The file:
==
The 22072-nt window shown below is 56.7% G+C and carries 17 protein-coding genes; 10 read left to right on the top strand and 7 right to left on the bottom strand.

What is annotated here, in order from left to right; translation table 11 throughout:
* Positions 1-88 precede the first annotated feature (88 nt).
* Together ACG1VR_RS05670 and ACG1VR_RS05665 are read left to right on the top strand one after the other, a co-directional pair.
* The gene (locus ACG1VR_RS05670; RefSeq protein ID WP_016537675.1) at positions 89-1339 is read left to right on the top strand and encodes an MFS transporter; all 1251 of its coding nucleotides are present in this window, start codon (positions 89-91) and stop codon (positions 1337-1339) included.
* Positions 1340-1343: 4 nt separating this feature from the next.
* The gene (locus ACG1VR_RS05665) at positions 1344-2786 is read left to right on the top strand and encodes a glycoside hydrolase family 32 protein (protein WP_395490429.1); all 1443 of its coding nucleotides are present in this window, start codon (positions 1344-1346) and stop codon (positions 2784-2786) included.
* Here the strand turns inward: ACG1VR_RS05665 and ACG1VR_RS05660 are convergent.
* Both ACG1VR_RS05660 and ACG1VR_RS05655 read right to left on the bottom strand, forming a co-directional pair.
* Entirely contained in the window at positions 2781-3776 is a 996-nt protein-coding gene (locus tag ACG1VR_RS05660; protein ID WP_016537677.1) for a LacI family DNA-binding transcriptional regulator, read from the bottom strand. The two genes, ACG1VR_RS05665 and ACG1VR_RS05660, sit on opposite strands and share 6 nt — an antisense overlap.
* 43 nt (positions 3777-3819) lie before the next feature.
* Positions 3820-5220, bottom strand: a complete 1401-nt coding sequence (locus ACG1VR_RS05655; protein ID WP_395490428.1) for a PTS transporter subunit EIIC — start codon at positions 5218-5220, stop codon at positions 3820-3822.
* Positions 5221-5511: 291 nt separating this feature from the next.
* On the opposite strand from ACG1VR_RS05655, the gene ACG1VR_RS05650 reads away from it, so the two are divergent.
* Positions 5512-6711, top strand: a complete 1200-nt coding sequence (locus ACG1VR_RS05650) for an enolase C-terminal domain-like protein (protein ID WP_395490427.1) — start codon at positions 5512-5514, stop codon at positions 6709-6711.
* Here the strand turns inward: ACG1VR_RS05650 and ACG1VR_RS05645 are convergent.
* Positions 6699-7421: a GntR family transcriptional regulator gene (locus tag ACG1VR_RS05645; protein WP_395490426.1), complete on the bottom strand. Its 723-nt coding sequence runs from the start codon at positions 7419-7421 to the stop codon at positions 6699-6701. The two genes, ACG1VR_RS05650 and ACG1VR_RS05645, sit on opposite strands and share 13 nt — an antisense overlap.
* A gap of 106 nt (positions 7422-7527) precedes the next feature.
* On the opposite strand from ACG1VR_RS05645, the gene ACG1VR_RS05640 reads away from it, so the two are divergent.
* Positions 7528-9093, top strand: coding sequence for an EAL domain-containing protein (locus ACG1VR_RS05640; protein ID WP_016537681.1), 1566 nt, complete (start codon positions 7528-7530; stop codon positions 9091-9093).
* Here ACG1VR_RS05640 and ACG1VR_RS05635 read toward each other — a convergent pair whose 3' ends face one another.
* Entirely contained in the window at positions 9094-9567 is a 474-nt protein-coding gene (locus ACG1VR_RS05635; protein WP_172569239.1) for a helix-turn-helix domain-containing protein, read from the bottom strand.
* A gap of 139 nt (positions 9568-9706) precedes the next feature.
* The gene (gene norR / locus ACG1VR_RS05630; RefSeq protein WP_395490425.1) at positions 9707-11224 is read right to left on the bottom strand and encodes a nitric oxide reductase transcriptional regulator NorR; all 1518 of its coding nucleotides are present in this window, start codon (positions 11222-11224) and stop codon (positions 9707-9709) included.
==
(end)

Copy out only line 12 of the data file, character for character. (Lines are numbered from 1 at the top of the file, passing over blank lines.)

* Positions 3820-5220, bottom strand: a complete 1401-nt coding sequence (locus ACG1VR_RS05655; protein ID WP_395490428.1) for a PTS transporter subunit EIIC — start codon at positions 5218-5220, stop codon at positions 3820-3822.